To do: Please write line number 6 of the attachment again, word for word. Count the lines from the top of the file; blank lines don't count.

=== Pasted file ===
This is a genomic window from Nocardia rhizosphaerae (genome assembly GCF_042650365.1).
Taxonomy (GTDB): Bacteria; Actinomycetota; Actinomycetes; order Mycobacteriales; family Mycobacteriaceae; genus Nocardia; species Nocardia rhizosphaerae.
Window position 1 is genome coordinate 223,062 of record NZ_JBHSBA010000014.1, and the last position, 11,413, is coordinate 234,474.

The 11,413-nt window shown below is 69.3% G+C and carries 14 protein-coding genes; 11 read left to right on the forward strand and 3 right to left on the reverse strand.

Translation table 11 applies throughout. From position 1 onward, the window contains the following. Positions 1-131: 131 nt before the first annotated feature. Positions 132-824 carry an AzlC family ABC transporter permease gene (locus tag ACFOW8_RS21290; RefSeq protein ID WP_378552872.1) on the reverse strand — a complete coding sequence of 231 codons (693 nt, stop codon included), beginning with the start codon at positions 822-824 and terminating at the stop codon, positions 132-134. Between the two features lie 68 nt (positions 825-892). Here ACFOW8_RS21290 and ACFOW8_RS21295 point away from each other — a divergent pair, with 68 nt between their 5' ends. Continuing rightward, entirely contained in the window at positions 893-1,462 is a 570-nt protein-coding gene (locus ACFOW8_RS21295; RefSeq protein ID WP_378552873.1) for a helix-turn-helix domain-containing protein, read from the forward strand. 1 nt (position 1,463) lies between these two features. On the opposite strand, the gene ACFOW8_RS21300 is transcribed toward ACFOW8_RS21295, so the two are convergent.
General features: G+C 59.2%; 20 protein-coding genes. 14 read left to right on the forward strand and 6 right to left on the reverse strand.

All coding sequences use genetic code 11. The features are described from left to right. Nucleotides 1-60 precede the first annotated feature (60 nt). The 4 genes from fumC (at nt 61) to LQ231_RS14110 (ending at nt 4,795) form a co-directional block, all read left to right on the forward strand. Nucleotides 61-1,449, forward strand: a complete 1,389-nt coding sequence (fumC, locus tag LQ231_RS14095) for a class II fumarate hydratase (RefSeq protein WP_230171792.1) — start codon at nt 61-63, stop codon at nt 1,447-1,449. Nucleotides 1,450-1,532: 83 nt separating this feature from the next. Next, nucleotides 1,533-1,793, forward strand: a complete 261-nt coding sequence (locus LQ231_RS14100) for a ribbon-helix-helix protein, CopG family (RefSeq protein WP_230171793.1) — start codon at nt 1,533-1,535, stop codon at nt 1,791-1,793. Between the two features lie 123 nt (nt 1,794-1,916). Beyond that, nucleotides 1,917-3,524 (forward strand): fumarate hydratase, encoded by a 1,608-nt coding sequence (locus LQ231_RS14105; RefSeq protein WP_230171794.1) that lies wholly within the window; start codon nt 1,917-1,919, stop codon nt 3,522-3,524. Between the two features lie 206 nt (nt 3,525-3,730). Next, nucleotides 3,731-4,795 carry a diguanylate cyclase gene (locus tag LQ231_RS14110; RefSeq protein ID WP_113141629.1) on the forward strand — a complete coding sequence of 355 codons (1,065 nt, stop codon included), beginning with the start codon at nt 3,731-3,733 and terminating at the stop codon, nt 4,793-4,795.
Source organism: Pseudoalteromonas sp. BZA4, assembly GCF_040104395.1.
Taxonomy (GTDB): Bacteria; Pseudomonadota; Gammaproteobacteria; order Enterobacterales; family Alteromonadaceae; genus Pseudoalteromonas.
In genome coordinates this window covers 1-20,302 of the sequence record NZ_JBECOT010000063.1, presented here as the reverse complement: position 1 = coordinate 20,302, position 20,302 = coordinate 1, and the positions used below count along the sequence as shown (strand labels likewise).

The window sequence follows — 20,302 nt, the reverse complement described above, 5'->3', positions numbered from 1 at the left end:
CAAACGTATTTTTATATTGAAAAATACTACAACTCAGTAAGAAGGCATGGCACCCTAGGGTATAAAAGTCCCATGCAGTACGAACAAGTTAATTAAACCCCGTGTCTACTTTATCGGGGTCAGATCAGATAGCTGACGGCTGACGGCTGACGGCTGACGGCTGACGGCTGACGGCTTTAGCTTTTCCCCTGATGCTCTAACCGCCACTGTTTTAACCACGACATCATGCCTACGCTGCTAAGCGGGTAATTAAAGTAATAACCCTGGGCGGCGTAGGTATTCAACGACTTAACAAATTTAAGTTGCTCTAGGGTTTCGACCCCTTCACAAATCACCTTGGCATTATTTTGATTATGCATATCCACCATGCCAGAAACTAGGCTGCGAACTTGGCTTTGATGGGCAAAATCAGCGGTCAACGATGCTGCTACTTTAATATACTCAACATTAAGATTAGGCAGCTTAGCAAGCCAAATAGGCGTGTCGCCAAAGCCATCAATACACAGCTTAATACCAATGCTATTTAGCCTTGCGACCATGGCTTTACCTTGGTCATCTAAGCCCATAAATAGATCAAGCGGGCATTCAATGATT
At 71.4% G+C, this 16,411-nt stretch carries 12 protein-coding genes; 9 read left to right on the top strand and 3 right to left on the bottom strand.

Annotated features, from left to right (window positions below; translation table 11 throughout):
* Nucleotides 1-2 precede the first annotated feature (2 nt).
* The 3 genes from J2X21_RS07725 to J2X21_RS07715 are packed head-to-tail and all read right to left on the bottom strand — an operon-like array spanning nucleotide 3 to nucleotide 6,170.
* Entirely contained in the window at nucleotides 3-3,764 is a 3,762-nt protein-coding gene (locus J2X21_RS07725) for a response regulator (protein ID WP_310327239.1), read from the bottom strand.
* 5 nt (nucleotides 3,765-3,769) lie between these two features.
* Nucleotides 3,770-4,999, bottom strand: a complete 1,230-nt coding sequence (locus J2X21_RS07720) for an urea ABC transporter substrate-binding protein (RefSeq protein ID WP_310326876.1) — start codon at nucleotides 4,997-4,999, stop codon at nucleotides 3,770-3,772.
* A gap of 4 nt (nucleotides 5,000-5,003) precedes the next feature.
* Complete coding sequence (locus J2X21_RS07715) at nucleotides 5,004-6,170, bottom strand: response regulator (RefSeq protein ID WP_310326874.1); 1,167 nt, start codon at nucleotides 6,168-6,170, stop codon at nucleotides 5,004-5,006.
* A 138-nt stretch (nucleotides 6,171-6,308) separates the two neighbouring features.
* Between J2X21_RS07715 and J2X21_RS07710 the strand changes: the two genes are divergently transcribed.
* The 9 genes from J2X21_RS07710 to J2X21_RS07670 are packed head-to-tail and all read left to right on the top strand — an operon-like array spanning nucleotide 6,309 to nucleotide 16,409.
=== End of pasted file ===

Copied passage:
General features: G+C 59.2%; 20 protein-coding genes. 14 read left to right on the forward strand and 6 right to left on the reverse strand.